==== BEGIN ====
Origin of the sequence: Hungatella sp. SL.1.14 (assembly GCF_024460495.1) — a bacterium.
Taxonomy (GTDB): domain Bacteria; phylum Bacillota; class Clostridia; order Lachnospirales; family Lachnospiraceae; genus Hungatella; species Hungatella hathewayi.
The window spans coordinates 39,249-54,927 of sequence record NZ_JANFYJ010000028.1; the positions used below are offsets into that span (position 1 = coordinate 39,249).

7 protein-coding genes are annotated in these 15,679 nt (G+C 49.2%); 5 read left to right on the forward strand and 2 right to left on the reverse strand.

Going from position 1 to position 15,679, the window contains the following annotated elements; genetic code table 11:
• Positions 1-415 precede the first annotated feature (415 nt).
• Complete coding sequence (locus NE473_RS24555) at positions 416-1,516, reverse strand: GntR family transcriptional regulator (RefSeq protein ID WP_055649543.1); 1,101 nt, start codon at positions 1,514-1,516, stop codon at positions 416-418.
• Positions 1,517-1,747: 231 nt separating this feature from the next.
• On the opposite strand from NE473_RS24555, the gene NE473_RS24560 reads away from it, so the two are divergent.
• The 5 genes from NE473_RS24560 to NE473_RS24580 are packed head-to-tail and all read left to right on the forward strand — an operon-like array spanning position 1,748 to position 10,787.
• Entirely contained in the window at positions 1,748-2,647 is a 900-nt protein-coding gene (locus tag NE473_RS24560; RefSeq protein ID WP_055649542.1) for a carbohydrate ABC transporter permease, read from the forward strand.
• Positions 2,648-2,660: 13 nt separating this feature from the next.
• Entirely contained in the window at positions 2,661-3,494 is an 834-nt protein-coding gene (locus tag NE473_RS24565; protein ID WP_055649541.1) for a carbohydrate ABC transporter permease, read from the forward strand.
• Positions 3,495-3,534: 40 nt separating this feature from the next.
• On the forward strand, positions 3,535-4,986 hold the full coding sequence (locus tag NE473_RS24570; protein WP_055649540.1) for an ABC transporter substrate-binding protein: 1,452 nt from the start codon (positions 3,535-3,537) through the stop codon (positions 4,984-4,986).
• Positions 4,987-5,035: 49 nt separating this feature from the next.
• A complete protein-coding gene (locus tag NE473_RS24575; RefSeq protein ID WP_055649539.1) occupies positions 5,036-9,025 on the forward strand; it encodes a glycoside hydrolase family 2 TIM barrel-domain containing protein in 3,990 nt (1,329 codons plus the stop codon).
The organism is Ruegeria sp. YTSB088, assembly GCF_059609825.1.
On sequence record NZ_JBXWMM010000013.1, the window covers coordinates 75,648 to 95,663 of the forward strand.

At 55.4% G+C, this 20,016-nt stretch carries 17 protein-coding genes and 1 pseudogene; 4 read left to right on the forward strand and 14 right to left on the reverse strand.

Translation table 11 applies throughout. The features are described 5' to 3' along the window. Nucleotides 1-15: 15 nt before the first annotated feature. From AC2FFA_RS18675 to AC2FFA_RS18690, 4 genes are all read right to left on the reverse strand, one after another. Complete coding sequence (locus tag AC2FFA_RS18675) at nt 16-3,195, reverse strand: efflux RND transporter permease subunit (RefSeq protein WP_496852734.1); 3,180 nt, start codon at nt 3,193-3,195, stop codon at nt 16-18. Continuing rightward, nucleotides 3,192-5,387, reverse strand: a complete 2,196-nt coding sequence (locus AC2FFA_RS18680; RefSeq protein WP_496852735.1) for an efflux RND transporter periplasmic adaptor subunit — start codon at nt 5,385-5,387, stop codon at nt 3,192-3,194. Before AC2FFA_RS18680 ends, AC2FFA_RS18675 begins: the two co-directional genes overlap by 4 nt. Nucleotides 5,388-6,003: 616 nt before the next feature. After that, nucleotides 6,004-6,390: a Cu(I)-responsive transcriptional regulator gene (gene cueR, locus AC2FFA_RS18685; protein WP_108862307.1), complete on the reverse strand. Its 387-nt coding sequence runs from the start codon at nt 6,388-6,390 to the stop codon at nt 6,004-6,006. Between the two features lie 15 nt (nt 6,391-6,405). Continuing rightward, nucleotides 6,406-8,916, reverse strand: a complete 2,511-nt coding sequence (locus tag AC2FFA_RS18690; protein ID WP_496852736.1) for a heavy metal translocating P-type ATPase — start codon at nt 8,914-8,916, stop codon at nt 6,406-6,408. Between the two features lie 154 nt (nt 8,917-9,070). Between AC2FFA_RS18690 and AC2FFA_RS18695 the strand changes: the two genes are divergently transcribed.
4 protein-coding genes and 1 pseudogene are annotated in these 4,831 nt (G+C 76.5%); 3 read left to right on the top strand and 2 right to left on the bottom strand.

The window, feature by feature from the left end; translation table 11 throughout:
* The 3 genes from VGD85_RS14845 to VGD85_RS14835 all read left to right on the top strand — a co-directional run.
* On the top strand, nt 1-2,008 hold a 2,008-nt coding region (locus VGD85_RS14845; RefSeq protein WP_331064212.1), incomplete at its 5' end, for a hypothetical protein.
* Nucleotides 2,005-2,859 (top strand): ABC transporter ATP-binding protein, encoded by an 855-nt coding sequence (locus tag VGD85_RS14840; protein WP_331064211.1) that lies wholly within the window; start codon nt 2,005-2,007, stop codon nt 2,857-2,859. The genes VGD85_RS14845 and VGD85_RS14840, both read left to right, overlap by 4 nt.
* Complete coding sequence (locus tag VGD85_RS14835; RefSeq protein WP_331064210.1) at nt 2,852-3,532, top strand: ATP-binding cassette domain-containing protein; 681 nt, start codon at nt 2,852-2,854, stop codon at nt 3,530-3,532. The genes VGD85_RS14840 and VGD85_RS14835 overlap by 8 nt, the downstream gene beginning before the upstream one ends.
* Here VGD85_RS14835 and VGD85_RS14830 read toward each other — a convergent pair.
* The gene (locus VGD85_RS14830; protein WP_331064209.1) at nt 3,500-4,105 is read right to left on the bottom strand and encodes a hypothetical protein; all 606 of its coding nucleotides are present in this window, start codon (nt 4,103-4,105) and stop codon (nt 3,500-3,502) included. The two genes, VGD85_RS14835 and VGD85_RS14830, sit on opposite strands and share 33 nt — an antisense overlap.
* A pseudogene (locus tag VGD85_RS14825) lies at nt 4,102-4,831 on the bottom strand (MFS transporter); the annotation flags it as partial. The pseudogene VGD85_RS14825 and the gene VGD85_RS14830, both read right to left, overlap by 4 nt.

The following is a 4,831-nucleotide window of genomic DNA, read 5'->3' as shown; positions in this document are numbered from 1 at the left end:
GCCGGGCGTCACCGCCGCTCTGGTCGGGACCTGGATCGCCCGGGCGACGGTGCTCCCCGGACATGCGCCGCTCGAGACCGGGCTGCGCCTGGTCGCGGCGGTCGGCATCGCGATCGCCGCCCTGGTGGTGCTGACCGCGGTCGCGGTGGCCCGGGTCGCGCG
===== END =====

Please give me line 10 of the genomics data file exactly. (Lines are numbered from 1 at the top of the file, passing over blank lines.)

• The 5 genes from NE473_RS24560 to NE473_RS24580 are packed head-to-tail and all read left to right on the forward strand — an operon-like array spanning position 1,748 to position 10,787.